What’s In a Maze?
By Jordan Smith
Images by Elizabeth Lucille Photography
Fall means pumpkin picking, sweater weather, apple cider, and corn mazes. Many people know what a corn maze is or may have raced through one, but don’t understand what goes into making one.
The Sproul family, who runs the Heartland Country Corn Maze in Harrisburg and has been doing so for 17 years, is here to give us an insider’s point of view. The creation of the maze is a year-round effort.
“We plan and draw the maze in the winter,” Karen Sproul explained. “In the Spring the corn is planted both directions. It is all manual, no GPS. We do a grid system and a lot of row counting.”
When the corn is three or four inches tall, the maze is cut using a zero turn lawn mower. A week before the maze opens, it is cleaned up with weed eaters. The leaves on the paths are trimmed so they will not hit people when they are walking through. The Sprouls, life-long farmers, draw, cut and run the maze themselves. There are companies you can hire to do this, but they have been doing it themselves since day one. The result is an 11-acre design visible from the air.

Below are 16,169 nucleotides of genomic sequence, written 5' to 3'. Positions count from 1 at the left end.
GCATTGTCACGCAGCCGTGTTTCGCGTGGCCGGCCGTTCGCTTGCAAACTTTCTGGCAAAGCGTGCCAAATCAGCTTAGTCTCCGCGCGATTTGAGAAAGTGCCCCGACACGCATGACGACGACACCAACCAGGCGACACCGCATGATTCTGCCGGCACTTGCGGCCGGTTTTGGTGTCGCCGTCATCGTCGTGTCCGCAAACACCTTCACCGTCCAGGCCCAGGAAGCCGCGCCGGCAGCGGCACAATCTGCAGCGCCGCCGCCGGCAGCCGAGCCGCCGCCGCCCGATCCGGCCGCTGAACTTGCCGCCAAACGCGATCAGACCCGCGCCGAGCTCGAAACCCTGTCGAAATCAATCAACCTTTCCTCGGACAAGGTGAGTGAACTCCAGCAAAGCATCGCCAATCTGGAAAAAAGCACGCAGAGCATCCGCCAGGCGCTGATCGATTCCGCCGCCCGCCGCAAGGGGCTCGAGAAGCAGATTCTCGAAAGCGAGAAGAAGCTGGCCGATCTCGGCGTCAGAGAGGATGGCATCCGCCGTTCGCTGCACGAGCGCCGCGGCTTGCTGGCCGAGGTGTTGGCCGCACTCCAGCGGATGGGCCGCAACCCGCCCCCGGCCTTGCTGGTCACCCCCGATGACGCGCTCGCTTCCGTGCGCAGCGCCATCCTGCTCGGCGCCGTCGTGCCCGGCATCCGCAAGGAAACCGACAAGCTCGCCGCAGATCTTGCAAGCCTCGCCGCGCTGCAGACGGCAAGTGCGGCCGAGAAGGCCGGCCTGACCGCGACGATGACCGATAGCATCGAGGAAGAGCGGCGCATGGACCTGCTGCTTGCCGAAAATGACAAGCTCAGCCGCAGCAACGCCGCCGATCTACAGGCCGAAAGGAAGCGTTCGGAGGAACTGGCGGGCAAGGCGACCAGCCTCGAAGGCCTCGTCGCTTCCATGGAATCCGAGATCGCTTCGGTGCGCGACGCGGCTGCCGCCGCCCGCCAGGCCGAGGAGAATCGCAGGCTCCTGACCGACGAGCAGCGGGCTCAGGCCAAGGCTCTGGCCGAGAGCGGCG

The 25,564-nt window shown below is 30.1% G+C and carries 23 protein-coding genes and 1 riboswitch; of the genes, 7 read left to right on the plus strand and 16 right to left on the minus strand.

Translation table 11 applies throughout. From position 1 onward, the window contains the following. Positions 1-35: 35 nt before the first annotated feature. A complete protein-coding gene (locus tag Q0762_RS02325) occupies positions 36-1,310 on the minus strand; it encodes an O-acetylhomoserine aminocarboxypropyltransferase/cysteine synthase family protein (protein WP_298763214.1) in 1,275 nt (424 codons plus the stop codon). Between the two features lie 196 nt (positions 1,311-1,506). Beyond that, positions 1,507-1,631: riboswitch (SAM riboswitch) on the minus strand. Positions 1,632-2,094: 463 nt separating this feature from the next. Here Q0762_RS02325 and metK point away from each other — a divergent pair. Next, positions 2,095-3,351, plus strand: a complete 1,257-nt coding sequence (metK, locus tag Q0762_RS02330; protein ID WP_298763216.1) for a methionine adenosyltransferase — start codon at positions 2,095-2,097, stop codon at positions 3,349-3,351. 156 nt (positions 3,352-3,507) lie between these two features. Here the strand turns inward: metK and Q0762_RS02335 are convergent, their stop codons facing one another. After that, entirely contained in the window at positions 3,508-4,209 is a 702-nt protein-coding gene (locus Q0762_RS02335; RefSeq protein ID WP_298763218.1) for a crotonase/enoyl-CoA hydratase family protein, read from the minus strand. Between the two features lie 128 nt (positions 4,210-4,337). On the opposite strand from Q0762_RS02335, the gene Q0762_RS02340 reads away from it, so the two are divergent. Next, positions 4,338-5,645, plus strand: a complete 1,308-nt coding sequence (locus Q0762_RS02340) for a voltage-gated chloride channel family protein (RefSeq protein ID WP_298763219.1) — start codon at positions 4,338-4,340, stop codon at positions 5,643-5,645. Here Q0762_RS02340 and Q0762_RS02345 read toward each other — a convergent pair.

“We have done a buffalo, pheasant, walleye, coyote, horse, dinosaurs, butterfly, owls, swans, bears, peacock, turkey, cougar, eagle, deer, and this year is a cow and calf. You can see all of them on our website,” said Karen.
The corn that is used is just normal field corn. To make a good maze it must be at least six feet, so it is over most people’s heads. After the maze closes, the family will harvest the corn. To maintain the maze with so many people tromping through, it is gone through periodically throughout the season and debris is cleaned off the paths.
Read the full article in the October issue or click here.